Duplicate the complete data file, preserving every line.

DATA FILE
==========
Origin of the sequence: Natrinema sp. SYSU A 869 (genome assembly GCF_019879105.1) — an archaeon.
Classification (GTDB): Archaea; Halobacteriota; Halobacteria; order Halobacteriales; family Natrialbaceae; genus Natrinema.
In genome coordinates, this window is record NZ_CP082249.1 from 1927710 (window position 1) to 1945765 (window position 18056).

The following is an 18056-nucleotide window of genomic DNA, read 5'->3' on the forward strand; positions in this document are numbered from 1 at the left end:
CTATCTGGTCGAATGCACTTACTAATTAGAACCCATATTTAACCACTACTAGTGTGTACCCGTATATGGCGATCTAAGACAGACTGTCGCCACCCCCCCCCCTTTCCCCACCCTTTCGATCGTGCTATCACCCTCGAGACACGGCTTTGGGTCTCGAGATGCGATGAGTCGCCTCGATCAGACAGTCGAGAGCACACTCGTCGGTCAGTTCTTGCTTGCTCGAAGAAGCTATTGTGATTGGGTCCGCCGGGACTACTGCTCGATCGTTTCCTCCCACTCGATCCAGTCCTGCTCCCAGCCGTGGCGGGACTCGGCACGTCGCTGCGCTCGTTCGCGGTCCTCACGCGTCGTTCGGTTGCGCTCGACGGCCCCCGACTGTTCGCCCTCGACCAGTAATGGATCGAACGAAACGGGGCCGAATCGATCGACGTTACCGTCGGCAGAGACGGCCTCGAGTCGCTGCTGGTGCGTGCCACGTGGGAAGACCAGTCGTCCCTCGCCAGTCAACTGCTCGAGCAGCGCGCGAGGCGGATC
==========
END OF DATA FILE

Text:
Origin of the sequence: Natrinema sp. SYSU A 869 (genome assembly GCF_019879105.1) — an archaeon.
Classification (GTDB): Archaea; Halobacteriota; Halobacteria; order Halobacteriales; family Natrialbaceae; genus Natrinema.
In genome coordinates, this window is record NZ_CP082249.1 from 1927710 (window position 1) to 1945765 (window position 18056).

The following is an 18056-nucleotide window of genomic DNA, read 5'->3' on the forward strand; positions in this document are numbered from 1 at the left end:
CTATCTGGTCGAATGCACTTACTAATTAGAACCCATATTTAACCACTACTAGTGTGTACCCGTATATGGCGATCTAAGACAGACTGTCGCCACCCCCCCCCCTTTCCCCACCCTTTCGATCGTGCTATCACCCTCGAGACACGGCTTTGGGTCTCGAGATGCGATGAGTCGCCTCGATCAGACAGTCGAGAGCACACTCGTCGGTCAGTTCTTGCTTGCTCGAAGAAGCTATTGTGATTGGGTCCGCCGGGACTACTGCTCGATCGTTTCCTCCCACTCGATCCAGTCCTGCTCCCAGCCGTGGCGGGACTCGGCACGTCGCTGCGCTCGTTCGCGGTCCTCACGCGTCGTTCGGTTGCGCTCGACGGCCCCCGACTGTTCGCCCTCGACCAGTAATGGATCGAACGAAACGGGGCCGAATCGATCGACGTTACCGTCGGCAGAGACGGCCTCGAGTCGCTGCTGGTGCGTGCCACGTGGGAAGACCAGTCGTCCCTCGCCAGTCAACTGCTCGAGCAGCGCGCGAGGCGGATC